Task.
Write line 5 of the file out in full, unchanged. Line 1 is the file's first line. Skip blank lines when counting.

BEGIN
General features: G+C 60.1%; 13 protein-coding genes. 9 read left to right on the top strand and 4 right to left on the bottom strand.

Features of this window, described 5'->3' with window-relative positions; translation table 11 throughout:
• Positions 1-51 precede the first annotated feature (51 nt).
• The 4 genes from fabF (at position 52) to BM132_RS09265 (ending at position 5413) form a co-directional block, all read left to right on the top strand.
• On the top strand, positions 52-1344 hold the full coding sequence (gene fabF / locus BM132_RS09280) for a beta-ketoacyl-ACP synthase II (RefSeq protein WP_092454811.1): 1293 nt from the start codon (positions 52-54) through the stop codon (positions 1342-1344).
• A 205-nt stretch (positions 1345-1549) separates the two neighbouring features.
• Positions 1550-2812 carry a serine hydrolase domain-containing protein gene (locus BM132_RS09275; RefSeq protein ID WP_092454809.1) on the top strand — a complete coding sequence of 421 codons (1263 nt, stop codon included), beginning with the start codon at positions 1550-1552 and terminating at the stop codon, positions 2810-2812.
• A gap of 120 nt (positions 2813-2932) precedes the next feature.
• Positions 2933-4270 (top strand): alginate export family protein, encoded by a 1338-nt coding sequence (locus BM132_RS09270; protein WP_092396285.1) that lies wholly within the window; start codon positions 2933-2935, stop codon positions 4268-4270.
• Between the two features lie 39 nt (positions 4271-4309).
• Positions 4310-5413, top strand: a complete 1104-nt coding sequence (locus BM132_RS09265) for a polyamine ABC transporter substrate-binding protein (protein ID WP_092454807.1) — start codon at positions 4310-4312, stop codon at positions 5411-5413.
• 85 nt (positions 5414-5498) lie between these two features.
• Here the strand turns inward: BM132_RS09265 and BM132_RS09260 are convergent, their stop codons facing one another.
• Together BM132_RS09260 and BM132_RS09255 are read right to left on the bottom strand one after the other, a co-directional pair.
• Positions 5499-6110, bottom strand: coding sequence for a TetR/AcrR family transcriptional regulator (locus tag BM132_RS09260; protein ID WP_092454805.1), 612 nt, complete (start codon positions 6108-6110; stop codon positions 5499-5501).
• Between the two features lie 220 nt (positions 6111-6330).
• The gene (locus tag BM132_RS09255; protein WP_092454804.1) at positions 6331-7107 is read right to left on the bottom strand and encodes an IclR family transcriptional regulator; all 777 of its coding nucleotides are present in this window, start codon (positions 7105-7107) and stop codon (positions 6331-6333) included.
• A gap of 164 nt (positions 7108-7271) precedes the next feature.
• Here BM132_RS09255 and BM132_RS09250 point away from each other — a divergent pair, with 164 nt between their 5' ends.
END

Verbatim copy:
• On the top strand, positions 52-1344 hold the full coding sequence (gene fabF / locus BM132_RS09280) for a beta-ketoacyl-ACP synthase II (RefSeq protein WP_092454811.1): 1293 nt from the start codon (positions 52-54) through the stop codon (positions 1342-1344).